Newport is a cathedral and university city in south east Wales. It is located on the River Usk close to the Severn estuary, approximately 12 miles N.E. of Cardiff. The main shopping streets of the city centre are pedestrianised and include High Street, Newport Arcade, Market Arcade, Commercial Street, Skinner Street, Bridge Street, Upper Dock Street, Market Street and John Frost Square.
Museum & Art Gallery
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Vue Park opened in 1894 and has many features typical of a
Victorian public park, including conservatories, pavilion, bandstand
Following a successful bid to the Heritage Lottery Fund, the Belle Vue Park restoration project set about restoring the park buildings and recreating the original planting scheme.
Newport Cathedral The present building has sections that date from Anglo-Saxon times. In the 9th century the wooden church formerly on the site was rebuilt in stone. Part of this building is now incorporated into St Woolos cathedral as the Galilee chapel now at the west end of the Cathedral. Circa 1050 the church was attacked by pirates and left in ruins. Circa 1200 the Saxon church was repaired so the Norman entrance became an internal archway.
Newport Museum & Art Gallery has been collecting evidence of Newport’s history, culture and environment since 1888 to tell the story of Newport from prehistoric times to the 20th Century. The most ancient artefacts in the museum are tools made by hunter - gatherers who walked the shores of the Severn estuary hundreds of thousands of years ago. The Roman collections rank amongst the best in Wales, comprising material excavated from the Roman town of Caerwent and the fortress at Caerleon.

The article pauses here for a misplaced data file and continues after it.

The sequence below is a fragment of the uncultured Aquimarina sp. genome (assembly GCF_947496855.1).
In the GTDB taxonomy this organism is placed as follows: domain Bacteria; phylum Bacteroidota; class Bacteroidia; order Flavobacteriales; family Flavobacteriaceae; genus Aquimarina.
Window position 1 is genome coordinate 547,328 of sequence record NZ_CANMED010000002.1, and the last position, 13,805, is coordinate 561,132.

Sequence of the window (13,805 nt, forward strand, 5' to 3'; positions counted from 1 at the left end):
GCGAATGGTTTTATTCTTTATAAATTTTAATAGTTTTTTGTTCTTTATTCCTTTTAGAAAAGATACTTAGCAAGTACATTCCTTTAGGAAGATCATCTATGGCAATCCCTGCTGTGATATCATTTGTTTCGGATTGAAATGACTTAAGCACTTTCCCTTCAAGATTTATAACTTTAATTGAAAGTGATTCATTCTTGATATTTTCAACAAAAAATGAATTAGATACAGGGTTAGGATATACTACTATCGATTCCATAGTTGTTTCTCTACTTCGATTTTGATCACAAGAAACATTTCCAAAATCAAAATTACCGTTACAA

Newport Transporter Bridge crosses the River Usk in Newport. The transporter bridge is very rare, with only eight remaining in use worldwide. Used by motor vehicles, cyclists and pedestrians including buses and multi sized lorries. The Visitor Centre is located on the west bank and features exhibits about the history of the bridge, and other transporter bridges around the world.
House is a 17th-century Charles II country house mansion at
the western edge of the city that for over five hundred years was
home to the Morgan family, later Lords Tredegar.
Described as "The grandest and most exuberant country house in Monmouthshire and one of the "outstanding houses of the Restoration period in the whole of Britain. The mansion stands in a reduced landscaped garden of 90 acres